Serene Singh, a DPhil student at the University of Oxford, has been named the 2024-2025 recipient of the John Robert Lewis Fellowship, a distinction bestowed by the Washington-based nonprofit Faith and Politics Institute (FPI) to honour the legacy of the late civil rights leader and US Representative John Lewis from Georgia.
Singh, who serves as the Graduate President of the Sikh Society at Oxford and founded the Interfaith Alliance at Rhodes House, embodies the values of her Sikh faith, emphasising justice, empathy, and the pursuit of knowledge.
Her doctoral research delves into the experiences of women on death row in the US, aiming to highlight the injustices within the capital punishment and prison systems.
Singh shared that her commitment lies in leveraging her voice and research to enhance the US justice system and unveil the harsh truths about capital punishment and the prison system to a wider audience.
She said, “The story of John Robert Lewis and his efforts in civil rights, particularly his work with Dr Martin Luther King Jr., made an impression on me at a very young age. It was then I grasped the significant challenge and the critical need to elevate personal consciousness to a level of collective societal understanding.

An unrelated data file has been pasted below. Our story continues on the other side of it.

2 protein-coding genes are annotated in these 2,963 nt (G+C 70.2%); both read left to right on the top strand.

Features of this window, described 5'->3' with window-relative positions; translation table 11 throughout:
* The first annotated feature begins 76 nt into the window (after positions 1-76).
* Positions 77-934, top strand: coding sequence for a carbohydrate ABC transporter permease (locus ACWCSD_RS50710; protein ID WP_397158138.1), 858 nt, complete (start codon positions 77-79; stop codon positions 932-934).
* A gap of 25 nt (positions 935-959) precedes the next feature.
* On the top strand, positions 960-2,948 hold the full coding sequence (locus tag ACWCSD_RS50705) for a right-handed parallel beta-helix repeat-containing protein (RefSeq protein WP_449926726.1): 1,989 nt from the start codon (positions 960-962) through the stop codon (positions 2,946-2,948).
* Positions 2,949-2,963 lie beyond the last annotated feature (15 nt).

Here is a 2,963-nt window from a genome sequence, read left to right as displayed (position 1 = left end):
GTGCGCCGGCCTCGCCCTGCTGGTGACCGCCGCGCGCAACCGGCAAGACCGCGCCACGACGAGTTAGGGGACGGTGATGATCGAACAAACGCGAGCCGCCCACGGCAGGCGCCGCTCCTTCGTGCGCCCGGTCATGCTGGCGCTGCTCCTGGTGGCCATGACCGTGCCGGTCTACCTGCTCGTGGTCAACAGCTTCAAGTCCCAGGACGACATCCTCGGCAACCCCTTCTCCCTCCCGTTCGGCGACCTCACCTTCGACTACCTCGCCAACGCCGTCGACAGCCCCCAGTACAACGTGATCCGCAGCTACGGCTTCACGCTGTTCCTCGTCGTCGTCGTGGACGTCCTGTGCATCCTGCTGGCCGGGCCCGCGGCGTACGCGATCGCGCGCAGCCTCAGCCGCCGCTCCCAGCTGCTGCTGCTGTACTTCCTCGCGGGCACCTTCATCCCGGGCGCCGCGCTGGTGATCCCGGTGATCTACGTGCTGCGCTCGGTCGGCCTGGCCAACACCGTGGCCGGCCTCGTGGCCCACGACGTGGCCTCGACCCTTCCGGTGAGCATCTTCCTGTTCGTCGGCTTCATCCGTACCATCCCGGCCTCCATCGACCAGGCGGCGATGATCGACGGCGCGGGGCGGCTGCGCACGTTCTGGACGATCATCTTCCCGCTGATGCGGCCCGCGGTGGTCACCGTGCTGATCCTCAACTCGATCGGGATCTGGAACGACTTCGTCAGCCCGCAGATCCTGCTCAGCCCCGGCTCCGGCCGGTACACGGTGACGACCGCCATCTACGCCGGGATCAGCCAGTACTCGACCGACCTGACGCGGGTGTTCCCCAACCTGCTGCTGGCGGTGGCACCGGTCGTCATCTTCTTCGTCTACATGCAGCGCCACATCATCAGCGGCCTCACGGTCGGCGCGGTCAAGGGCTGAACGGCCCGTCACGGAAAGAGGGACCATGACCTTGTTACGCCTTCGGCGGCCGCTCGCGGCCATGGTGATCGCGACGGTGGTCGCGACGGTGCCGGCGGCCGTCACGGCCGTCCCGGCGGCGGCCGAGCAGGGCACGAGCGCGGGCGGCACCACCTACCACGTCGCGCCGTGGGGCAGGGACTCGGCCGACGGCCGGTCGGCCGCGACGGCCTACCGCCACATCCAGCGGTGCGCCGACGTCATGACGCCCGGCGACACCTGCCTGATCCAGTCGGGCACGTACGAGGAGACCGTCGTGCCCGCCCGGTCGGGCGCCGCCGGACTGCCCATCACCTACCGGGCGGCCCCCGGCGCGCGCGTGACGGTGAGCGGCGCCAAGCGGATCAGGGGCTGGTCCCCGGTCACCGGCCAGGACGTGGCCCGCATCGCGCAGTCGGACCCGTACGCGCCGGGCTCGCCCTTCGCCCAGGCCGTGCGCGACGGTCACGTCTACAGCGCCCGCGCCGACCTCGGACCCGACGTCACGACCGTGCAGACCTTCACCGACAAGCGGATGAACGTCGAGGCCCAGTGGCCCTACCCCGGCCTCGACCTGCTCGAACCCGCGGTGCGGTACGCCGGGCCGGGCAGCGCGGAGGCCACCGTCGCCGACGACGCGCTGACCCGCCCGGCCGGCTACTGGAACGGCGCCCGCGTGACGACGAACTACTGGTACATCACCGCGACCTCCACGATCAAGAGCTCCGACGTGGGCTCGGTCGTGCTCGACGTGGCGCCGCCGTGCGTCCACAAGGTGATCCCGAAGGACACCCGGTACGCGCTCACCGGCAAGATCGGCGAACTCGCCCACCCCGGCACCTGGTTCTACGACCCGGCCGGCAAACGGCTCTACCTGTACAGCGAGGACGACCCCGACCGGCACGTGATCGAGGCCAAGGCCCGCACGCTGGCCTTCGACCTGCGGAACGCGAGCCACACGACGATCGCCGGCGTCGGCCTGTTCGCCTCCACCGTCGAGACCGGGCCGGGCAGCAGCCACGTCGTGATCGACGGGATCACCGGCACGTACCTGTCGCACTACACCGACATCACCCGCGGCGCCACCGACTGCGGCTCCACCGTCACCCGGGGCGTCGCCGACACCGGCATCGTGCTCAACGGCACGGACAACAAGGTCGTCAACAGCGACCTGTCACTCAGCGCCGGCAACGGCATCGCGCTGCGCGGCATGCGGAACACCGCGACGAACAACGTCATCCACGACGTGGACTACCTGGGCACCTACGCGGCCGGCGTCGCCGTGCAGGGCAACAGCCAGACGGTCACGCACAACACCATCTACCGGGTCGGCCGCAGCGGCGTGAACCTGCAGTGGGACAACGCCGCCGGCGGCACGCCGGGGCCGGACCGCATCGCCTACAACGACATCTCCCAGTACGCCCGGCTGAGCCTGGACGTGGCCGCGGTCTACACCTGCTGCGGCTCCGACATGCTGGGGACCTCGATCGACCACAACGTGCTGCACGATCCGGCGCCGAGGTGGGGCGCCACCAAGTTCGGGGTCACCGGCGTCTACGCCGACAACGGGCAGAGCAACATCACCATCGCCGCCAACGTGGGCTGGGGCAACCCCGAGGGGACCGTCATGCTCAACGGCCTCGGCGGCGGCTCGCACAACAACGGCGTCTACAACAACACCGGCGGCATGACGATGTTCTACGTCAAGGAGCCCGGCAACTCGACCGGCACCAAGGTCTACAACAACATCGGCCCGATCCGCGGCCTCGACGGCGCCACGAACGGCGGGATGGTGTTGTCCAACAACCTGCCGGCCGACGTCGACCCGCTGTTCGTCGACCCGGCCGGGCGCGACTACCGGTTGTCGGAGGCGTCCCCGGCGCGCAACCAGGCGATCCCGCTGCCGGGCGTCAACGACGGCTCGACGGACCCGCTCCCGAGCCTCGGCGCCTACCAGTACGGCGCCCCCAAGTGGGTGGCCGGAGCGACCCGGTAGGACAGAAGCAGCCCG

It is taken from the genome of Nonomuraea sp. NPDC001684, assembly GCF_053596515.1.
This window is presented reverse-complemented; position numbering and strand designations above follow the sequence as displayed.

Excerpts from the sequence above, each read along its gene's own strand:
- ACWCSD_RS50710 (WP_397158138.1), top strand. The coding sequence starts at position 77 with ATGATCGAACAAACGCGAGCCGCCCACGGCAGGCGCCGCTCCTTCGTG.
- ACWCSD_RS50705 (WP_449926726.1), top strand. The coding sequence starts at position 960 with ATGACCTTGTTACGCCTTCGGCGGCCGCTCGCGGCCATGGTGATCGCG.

“Being awarded this Fellowship holds immense significance for me now, but it resonates even deeper with the young girl who once vowed to follow the footsteps of the empathetic and courageous leaders who came long before.”
On January 31, the FPI announced its fourth cohort of John Robert Lewis Scholars & Fellows for 2024-2025, a group of student leaders and changemakers from 17 universities spanning 15 states, set to undertake a transformative educational journey.
The students will delve into the nonviolent philosophy of the late John Lewis, analysing it from a historical viewpoint while exploring its principles, strategies, and relevance to contemporary issues, a press release from FPI said.
The programme, led by Marisa Pryor, Director of Educational Programmes at the Institute, aims to cultivate future leaders through academic research, immersive experiences, and engagement with key figures in community leadership, activism, and legislation.
Pryor said, “As we grow our network of future leaders, these students bring a rich tapestry of unique perspectives and experiences to our programme and are poised to contribute to meaningful conversations, drive positive societal change in their communities, and cultivate lifelong relationships.”
The programme is designed to drive positive change in areas such as labour rights, housing, incarceration, health disparities, and more.
Cohort 4, selected for their diverse backgrounds and ideologies, reflects the programme’s commitment to fostering dialogue, empathy, and understanding among emerging leaders.
The FPI continues its mission to strengthen democracy through education and engagement, with this latest cohort embodying the promise of a new generation dedicated to justice and compassion in public service.